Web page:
Find a Security Clearance Job!

Military


Dassault Aviation Dassault 1965-1986 - New Technology

From 1970 to 1986, the number of prototypes sent up into the air decreased. This normal phenomenon was due to changes in techniques which had reached a level such that virtually all possible configurations had been experimented. The "trial and error" approach of the 1950s and 60s was no longer needed to find the best solution. The best configurations were already known, in particular thanks to the contribution made by computer technology (CATIA software) which made it possible to define the best characteristics of the models envisaged well before the first flight. Composite materials were now in widespread use and electrical control systems provided significant improvements in maneuverability.

The Company developed this concept with a novel philosophy: from the outset, it set its sights on industrial manufacturing. These activities were included in the DRAPO (Définition et réalisation d'avions par ordinateur) program that entered industrial service at the end of 1975. In 1978, Jean Cabrière, the managing director, called for the development of a three-dimensional tool.

A new DRAPO system program, the CATI (Conception Assistée Tridimensionnelle Interactive) program was developed by the CAD Department. Used for the machining of complex parts, it was also designed for the manufacturing of wind tunnel mockup parts from outline drawings defined by DRAPO. CATI thus made it possible to design and machine the first wind tunnel wing in four weeks whereas the building of such a model previously took six months. In 1981, CATI was renamed CATIA (Conception Assistée Tridimensionnelle Inter Active). This computer program made it possible reduce cycle times, improve quality and optimize production efficiencies. A company responsible for developing and marketing this computer program was set up on June 5, 1981: Dassault Systèmes. During the same period, IBM, which was seeking to include a three-dimensional design software program in its catalogue, tested CATIA along with other US and Japanese software programs. In July 1981, it selected CATIA and entered into a non-exclusive distribution contract with Dassault Systèmes.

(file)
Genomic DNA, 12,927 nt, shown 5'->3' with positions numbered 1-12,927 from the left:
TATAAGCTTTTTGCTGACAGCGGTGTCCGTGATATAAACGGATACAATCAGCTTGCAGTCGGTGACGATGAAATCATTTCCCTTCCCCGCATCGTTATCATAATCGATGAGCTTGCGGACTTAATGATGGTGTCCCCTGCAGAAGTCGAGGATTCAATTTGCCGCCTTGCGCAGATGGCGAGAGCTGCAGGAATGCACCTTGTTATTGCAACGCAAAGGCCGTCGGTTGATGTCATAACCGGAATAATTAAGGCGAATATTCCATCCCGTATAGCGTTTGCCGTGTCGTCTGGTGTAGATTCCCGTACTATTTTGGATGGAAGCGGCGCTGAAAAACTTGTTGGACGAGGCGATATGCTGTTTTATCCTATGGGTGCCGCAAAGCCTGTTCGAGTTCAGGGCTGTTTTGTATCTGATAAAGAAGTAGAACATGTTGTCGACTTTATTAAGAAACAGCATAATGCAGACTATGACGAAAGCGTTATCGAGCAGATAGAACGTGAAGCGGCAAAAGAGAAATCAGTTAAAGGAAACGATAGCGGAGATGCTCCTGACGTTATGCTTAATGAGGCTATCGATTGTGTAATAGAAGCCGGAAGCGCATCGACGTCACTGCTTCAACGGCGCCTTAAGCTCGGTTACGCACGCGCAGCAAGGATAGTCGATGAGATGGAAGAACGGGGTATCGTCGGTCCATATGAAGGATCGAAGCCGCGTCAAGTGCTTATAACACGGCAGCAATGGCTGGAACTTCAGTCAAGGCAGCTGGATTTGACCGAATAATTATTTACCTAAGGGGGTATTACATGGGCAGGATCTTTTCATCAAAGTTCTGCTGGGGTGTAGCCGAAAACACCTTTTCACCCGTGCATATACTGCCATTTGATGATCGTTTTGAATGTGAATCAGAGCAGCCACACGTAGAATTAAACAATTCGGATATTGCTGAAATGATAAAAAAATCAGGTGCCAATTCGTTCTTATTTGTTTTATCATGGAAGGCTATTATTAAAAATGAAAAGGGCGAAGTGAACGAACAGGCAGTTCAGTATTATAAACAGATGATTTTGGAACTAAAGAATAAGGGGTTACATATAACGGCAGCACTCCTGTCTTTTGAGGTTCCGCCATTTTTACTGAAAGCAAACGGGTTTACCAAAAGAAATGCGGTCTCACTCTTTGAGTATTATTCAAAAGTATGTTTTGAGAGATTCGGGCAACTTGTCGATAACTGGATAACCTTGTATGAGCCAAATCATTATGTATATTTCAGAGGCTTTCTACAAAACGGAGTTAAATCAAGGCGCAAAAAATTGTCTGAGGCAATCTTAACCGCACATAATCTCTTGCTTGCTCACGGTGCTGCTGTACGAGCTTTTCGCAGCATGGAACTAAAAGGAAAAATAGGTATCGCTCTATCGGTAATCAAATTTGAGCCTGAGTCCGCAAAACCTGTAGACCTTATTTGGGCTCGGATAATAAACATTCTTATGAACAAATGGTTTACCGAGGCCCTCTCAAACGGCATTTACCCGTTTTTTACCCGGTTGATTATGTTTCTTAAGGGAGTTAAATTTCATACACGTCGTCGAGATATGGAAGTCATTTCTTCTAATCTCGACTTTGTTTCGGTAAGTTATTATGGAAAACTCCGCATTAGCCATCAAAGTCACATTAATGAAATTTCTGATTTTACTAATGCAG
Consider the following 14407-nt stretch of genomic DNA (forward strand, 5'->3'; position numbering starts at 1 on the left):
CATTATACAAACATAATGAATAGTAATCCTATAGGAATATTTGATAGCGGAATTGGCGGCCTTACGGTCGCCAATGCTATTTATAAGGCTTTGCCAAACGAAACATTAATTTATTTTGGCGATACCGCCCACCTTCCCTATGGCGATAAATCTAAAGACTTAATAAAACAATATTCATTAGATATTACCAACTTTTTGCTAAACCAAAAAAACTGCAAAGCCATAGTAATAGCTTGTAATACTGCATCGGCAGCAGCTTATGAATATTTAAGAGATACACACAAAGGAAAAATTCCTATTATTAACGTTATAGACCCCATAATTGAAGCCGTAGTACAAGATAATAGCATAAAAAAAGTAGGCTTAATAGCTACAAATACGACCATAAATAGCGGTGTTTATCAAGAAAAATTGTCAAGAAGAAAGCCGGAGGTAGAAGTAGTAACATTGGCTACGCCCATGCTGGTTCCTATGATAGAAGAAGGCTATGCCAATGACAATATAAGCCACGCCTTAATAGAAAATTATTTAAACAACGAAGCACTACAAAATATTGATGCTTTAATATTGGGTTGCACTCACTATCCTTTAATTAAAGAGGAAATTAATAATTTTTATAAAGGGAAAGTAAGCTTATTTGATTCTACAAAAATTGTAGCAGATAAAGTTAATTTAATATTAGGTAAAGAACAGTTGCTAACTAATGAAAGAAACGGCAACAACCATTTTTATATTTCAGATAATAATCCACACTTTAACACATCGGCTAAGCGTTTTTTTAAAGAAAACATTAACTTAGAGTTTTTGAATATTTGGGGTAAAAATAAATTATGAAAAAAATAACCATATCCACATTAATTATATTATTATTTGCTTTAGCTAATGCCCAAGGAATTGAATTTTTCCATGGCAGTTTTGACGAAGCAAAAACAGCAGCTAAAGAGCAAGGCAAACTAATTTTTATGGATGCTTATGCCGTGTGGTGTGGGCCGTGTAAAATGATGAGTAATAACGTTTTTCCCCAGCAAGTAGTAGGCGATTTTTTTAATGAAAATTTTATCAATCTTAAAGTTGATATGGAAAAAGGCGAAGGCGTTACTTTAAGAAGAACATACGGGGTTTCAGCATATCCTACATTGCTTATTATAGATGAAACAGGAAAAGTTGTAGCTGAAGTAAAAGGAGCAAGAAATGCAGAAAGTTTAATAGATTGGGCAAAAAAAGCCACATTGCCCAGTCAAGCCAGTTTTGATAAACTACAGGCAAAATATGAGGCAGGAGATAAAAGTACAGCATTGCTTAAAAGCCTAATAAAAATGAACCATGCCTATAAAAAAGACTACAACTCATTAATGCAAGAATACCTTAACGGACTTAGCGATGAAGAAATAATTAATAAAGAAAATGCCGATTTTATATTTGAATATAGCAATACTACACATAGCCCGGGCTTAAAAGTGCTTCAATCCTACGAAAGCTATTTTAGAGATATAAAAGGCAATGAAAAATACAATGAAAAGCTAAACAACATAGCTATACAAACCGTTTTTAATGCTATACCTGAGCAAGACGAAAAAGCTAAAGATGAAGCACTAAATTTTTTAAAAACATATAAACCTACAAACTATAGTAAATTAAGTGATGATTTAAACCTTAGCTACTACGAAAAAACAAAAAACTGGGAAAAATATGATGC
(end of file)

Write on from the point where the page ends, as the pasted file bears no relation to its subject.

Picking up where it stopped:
As a leader in the CAD/CAM field, Dassault Systèmes quickly became one of the front runners in French export companies in the computer sector and even the leader in terms of export turnover.

New materials emerged during this period. These materials made it possible to reduce structural weight by 30% at a cost price often comparable with conventional products. Dassault thus produced:

  • a high-lift flap track made of titanium for the Mercure 100 (weight reduction of 20%);
  • a rudder made of carbon laminate for the Mirage III (weight reduction of 23%);
  • a curvature flap made of boron fiber laminate for the Mirage F1 (weight reduction of 27%);
  • the fin of the Falcon 50 (first aircraft worldwide certified with a vital component made of composite materials);
  • a wing of the Falcon 10 (first aircraft worldwide certified with a wing made of carbon).

The Dassault company began to design and develop so-called "fly by wire" flight control systems. This technique made it possible to design unstable aircraft, that could thus not be controlled manually in part of the flight envelopment, with their intrinsic instability being compensated for by computer-controlled flight management. Such computers, acting through an electrical transmission system, sent control signals to servo-actuators controlling the aircraft's control surfaces in order to maintain complete flight stability.

The first electrical flight control systems were fitted to the Mirage IV, in 1959, but were backed up by a mechanical flight control system. In 1975, the Mirage 2000 was the company's first "all electric" aircraft to be mass produced. The design of the Mirage 2000 made it possible to operate the flight control system and the radar together. With a terrain-following radar, the pilot no longer touched the controls which were slaved to control signals given by the radar through a computer. The first integration of systems thus came into being. The next stage was to arrange for all systems to be integrated around the central processor as in the case of the Rafale.




NEWSLETTER
Join the GlobalSecurity.org mailing list